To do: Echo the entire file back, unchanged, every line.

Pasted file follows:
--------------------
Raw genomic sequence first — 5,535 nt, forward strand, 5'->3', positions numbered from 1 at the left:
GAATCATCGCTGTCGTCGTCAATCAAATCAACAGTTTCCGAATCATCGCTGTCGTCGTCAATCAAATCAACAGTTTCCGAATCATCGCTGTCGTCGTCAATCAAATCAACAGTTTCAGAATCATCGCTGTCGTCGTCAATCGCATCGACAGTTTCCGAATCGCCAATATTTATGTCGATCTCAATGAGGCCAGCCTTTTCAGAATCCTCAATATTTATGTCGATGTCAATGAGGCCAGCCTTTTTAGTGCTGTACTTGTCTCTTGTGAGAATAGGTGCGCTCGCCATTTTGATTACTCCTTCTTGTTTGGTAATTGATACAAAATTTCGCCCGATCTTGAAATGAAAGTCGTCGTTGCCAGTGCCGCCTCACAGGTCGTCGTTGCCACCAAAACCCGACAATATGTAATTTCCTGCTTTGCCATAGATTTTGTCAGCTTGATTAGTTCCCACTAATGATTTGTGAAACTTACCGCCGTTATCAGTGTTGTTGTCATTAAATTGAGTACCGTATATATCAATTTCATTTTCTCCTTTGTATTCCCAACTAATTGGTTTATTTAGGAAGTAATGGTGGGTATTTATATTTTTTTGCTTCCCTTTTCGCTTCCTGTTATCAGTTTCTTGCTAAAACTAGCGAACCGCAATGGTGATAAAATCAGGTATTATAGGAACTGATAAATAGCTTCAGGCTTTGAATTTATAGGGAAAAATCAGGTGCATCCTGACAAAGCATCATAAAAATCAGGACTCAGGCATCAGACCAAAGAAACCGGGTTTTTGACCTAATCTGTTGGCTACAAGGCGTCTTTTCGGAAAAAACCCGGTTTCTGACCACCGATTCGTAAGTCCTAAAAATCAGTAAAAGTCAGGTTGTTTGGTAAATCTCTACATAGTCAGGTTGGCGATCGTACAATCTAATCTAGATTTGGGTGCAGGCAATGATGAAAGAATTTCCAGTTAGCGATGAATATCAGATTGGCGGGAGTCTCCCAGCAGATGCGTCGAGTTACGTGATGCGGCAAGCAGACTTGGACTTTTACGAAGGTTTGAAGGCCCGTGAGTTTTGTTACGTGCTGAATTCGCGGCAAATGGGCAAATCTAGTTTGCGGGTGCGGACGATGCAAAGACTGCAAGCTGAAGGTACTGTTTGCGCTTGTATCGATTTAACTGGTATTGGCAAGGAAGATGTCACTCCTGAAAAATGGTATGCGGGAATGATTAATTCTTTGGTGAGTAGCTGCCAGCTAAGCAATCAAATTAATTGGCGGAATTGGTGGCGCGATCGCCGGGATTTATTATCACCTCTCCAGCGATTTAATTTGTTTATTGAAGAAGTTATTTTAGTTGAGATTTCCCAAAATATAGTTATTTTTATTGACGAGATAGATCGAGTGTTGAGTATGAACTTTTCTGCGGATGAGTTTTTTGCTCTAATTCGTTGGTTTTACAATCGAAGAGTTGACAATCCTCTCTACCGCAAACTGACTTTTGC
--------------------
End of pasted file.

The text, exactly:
Raw genomic sequence first — 5,535 nt, forward strand, 5'->3', positions numbered from 1 at the left:
GAATCATCGCTGTCGTCGTCAATCAAATCAACAGTTTCCGAATCATCGCTGTCGTCGTCAATCAAATCAACAGTTTCCGAATCATCGCTGTCGTCGTCAATCAAATCAACAGTTTCAGAATCATCGCTGTCGTCGTCAATCGCATCGACAGTTTCCGAATCGCCAATATTTATGTCGATCTCAATGAGGCCAGCCTTTTCAGAATCCTCAATATTTATGTCGATGTCAATGAGGCCAGCCTTTTTAGTGCTGTACTTGTCTCTTGTGAGAATAGGTGCGCTCGCCATTTTGATTACTCCTTCTTGTTTGGTAATTGATACAAAATTTCGCCCGATCTTGAAATGAAAGTCGTCGTTGCCAGTGCCGCCTCACAGGTCGTCGTTGCCACCAAAACCCGACAATATGTAATTTCCTGCTTTGCCATAGATTTTGTCAGCTTGATTAGTTCCCACTAATGATTTGTGAAACTTACCGCCGTTATCAGTGTTGTTGTCATTAAATTGAGTACCGTATATATCAATTTCATTTTCTCCTTTGTATTCCCAACTAATTGGTTTATTTAGGAAGTAATGGTGGGTATTTATATTTTTTTGCTTCCCTTTTCGCTTCCTGTTATCAGTTTCTTGCTAAAACTAGCGAACCGCAATGGTGATAAAATCAGGTATTATAGGAACTGATAAATAGCTTCAGGCTTTGAATTTATAGGGAAAAATCAGGTGCATCCTGACAAAGCATCATAAAAATCAGGACTCAGGCATCAGACCAAAGAAACCGGGTTTTTGACCTAATCTGTTGGCTACAAGGCGTCTTTTCGGAAAAAACCCGGTTTCTGACCACCGATTCGTAAGTCCTAAAAATCAGTAAAAGTCAGGTTGTTTGGTAAATCTCTACATAGTCAGGTTGGCGATCGTACAATCTAATCTAGATTTGGGTGCAGGCAATGATGAAAGAATTTCCAGTTAGCGATGAATATCAGATTGGCGGGAGTCTCCCAGCAGATGCGTCGAGTTACGTGATGCGGCAAGCAGACTTGGACTTTTACGAAGGTTTGAAGGCCCGTGAGTTTTGTTACGTGCTGAATTCGCGGCAAATGGGCAAATCTAGTTTGCGGGTGCGGACGATGCAAAGACTGCAAGCTGAAGGTACTGTTTGCGCTTGTATCGATTTAACTGGTATTGGCAAGGAAGATGTCACTCCTGAAAAATGGTATGCGGGAATGATTAATTCTTTGGTGAGTAGCTGCCAGCTAAGCAATCAAATTAATTGGCGGAATTGGTGGCGCGATCGCCGGGATTTATTATCACCTCTCCAGCGATTTAATTTGTTTATTGAAGAAGTTATTTTAGTTGAGATTTCCCAAAATATAGTTATTTTTATTGACGAGATAGATCGAGTGTTGAGTATGAACTTTTCTGCGGATGAGTTTTTTGCTCTAATTCGTTGGTTTTACAATCGAAGAGTTGACAATCCTCTCTACCGCAAACTGACTTTTGC